“Dizzy” Gillespie – Bebop Jazz Pioneer with a Bent Trumpet

DIZZY GILLESPIE  Imagez: en.wikipedia.org

Imagez: en.wikipedia.org


As head of Belchertown, MA-based Transitioning Forward, Allen Fitzsimmons provides clients with tailored services that enable them to sell estate assets at optimal prices. Currently learning to play guitar, Allen Fitzsimmons has played the jazz trumpet for more than 20 years.

One of the most unique players of the bop era is “Dizzy” Gillespie, who came up in the music world playing with Cab Calloway’s Big Band at Harlem venues such as the Cotton Club. He became interested in Latin tonalities and rhythms through interaction with a Cuban trumpeter and pioneered these within a bebop setting through such tunes as “A Night in Tunisia.” By the mid-1940s, Gillespie was collaborating with the likes of Charlie Parker and creating a unique small-band bebop sound that featured blistering compositions such as “Salt Peanuts” and “Hot House.”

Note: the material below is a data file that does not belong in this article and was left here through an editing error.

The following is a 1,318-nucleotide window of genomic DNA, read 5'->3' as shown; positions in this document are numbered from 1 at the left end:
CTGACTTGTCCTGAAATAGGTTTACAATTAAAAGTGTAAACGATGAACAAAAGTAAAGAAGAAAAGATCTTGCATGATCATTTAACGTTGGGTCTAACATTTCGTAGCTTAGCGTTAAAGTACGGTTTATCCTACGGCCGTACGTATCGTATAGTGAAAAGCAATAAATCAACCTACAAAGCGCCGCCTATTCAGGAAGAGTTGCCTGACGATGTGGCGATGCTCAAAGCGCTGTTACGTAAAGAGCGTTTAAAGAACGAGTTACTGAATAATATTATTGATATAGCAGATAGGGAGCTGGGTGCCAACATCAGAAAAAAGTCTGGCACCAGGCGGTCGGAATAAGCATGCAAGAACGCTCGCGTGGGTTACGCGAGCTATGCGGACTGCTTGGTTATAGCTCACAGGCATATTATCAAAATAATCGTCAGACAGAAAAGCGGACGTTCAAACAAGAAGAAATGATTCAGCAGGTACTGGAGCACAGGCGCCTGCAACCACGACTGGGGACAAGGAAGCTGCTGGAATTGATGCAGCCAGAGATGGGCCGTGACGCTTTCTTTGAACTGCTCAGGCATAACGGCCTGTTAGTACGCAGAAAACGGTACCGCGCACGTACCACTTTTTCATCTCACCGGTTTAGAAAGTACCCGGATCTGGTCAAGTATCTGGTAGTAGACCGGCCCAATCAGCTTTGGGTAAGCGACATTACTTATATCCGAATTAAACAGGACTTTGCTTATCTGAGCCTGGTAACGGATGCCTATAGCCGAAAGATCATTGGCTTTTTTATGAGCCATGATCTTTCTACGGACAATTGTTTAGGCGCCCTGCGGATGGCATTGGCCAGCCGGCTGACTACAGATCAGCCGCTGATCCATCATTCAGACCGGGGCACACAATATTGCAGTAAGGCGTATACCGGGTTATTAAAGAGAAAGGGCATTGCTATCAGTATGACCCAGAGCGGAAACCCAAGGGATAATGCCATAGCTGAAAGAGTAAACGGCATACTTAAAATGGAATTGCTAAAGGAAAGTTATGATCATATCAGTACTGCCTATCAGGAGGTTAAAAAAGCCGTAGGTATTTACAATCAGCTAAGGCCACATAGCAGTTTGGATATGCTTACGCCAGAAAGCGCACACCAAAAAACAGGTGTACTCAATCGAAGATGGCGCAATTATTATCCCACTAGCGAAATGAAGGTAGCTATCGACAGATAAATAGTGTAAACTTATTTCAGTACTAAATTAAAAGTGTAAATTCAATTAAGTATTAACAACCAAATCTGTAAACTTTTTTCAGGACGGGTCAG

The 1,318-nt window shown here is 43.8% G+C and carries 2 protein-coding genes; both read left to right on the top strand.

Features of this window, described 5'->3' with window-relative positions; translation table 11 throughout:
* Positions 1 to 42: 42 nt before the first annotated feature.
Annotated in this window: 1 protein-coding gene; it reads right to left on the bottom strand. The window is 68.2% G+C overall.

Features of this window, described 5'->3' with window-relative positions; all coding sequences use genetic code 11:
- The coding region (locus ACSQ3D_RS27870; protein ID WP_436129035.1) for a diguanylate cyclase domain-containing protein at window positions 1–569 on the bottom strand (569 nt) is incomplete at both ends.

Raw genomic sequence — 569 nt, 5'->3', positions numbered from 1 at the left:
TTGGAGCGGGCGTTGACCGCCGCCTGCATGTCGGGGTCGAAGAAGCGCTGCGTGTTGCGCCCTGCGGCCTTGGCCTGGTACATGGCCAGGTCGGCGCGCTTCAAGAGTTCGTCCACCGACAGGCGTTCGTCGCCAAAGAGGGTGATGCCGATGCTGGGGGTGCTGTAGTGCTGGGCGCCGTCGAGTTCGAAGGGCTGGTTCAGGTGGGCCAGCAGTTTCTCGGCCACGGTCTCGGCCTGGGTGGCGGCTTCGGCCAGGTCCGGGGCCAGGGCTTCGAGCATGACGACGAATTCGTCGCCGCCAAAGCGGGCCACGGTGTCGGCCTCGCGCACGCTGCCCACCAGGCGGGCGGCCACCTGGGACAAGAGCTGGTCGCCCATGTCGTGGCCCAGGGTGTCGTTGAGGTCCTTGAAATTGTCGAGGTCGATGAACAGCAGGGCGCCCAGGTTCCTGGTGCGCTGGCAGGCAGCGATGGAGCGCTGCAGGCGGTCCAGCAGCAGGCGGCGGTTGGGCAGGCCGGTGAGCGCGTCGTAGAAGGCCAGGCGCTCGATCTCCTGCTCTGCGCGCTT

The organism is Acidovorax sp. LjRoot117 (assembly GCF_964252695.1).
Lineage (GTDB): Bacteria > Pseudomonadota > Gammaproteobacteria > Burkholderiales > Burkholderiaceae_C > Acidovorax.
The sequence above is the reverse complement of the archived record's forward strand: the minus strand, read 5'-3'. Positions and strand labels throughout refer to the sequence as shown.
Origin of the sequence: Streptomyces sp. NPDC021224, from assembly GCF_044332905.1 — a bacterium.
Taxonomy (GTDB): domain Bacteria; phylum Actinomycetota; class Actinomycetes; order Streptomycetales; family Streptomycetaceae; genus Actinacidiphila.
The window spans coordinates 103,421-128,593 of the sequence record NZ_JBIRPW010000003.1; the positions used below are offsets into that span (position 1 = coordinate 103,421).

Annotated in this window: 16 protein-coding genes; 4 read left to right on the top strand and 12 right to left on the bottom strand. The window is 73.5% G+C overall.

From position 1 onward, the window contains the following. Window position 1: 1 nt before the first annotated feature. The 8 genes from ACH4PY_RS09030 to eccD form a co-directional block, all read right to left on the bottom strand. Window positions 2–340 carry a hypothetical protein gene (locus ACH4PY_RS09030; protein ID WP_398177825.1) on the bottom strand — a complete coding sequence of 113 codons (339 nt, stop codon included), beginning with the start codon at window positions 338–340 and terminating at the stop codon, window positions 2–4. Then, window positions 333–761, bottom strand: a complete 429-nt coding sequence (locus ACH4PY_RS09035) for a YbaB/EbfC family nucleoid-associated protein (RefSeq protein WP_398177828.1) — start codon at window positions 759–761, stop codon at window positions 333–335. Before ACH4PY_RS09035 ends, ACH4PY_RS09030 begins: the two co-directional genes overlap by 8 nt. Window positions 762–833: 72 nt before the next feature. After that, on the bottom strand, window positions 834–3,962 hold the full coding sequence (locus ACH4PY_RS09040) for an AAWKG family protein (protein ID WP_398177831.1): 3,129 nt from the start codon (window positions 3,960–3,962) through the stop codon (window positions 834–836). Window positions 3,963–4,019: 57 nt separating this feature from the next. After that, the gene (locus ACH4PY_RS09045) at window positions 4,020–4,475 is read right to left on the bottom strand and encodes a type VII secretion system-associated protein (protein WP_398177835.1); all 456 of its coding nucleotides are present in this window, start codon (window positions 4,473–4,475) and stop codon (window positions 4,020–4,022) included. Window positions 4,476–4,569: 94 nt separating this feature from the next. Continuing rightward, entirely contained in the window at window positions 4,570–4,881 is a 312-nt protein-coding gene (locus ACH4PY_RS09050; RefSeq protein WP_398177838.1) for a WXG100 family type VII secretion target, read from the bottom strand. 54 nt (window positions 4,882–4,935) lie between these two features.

In the early 1950s, Gillespie, now leading big bands across the country, began playing his famous bent trumpet. This came about through an accident in which someone sat on a trumpet set on the stage with the bell facing down. Gillespie found that the sound projected better to the back of the room and continued to play trumpets with the bell bent at a 45 degree angle for the rest of his career. Gillespie’s iconic “Silver Bell” now sits in the permanent collection of the Smithsonian Institution.


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